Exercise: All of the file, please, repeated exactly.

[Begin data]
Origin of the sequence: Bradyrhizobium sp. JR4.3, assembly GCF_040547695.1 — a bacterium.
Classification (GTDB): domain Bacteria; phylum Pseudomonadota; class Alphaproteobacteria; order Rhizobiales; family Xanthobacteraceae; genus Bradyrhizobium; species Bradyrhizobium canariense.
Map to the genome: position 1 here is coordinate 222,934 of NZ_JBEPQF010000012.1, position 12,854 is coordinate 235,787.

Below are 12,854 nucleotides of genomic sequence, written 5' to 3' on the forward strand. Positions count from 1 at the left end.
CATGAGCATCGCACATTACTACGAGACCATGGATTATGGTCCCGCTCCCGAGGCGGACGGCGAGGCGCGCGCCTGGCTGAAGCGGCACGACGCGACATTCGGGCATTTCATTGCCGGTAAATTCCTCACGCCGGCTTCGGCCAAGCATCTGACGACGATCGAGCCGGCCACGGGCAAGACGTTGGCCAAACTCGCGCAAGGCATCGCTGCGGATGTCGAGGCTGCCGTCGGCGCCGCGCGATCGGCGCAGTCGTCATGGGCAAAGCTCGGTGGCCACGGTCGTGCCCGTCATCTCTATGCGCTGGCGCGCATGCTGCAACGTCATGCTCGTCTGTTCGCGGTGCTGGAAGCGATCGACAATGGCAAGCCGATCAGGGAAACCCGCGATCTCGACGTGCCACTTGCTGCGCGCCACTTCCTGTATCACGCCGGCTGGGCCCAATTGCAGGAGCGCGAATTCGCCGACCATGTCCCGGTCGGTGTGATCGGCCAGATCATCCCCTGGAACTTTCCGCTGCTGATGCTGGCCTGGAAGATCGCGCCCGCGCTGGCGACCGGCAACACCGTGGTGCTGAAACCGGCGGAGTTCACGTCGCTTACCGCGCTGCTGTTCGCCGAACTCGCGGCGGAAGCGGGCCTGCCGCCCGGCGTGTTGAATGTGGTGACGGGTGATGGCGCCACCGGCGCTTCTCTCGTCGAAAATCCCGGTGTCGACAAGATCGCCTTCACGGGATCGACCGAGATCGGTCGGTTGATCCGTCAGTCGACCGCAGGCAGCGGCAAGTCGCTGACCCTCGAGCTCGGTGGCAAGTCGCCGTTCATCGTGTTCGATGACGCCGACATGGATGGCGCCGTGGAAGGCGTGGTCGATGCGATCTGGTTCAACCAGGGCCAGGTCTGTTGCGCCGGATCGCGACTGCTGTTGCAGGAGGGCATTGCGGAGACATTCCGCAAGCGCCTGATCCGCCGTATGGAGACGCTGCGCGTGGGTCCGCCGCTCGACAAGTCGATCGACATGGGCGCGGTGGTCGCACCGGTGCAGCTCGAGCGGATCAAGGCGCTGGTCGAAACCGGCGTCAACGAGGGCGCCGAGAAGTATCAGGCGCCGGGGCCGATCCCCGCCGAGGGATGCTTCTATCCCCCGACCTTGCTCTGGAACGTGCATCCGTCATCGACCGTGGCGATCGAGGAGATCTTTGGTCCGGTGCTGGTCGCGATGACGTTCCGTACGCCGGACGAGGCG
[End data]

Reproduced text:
Origin of the sequence: Bradyrhizobium sp. JR4.3, assembly GCF_040547695.1 — a bacterium.
Classification (GTDB): domain Bacteria; phylum Pseudomonadota; class Alphaproteobacteria; order Rhizobiales; family Xanthobacteraceae; genus Bradyrhizobium; species Bradyrhizobium canariense.
Map to the genome: position 1 here is coordinate 222,934 of NZ_JBEPQF010000012.1, position 12,854 is coordinate 235,787.

Below are 12,854 nucleotides of genomic sequence, written 5' to 3' on the forward strand. Positions count from 1 at the left end.
CATGAGCATCGCACATTACTACGAGACCATGGATTATGGTCCCGCTCCCGAGGCGGACGGCGAGGCGCGCGCCTGGCTGAAGCGGCACGACGCGACATTCGGGCATTTCATTGCCGGTAAATTCCTCACGCCGGCTTCGGCCAAGCATCTGACGACGATCGAGCCGGCCACGGGCAAGACGTTGGCCAAACTCGCGCAAGGCATCGCTGCGGATGTCGAGGCTGCCGTCGGCGCCGCGCGATCGGCGCAGTCGTCATGGGCAAAGCTCGGTGGCCACGGTCGTGCCCGTCATCTCTATGCGCTGGCGCGCATGCTGCAACGTCATGCTCGTCTGTTCGCGGTGCTGGAAGCGATCGACAATGGCAAGCCGATCAGGGAAACCCGCGATCTCGACGTGCCACTTGCTGCGCGCCACTTCCTGTATCACGCCGGCTGGGCCCAATTGCAGGAGCGCGAATTCGCCGACCATGTCCCGGTCGGTGTGATCGGCCAGATCATCCCCTGGAACTTTCCGCTGCTGATGCTGGCCTGGAAGATCGCGCCCGCGCTGGCGACCGGCAACACCGTGGTGCTGAAACCGGCGGAGTTCACGTCGCTTACCGCGCTGCTGTTCGCCGAACTCGCGGCGGAAGCGGGCCTGCCGCCCGGCGTGTTGAATGTGGTGACGGGTGATGGCGCCACCGGCGCTTCTCTCGTCGAAAATCCCGGTGTCGACAAGATCGCCTTCACGGGATCGACCGAGATCGGTCGGTTGATCCGTCAGTCGACCGCAGGCAGCGGCAAGTCGCTGACCCTCGAGCTCGGTGGCAAGTCGCCGTTCATCGTGTTCGATGACGCCGACATGGATGGCGCCGTGGAAGGCGTGGTCGATGCGATCTGGTTCAACCAGGGCCAGGTCTGTTGCGCCGGATCGCGACTGCTGTTGCAGGAGGGCATTGCGGAGACATTCCGCAAGCGCCTGATCCGCCGTATGGAGACGCTGCGCGTGGGTCCGCCGCTCGACAAGTCGATCGACATGGGCGCGGTGGTCGCACCGGTGCAGCTCGAGCGGATCAAGGCGCTGGTCGAAACCGGCGTCAACGAGGGCGCCGAGAAGTATCAGGCGCCGGGGCCGATCCCCGCCGAGGGATGCTTCTATCCCCCGACCTTGCTCTGGAACGTGCATCCGTCATCGACCGTGGCGATCGAGGAGATCTTTGGTCCGGTGCTGGTCGCGATGACGTTCCGTACGCCGGACGAGGCG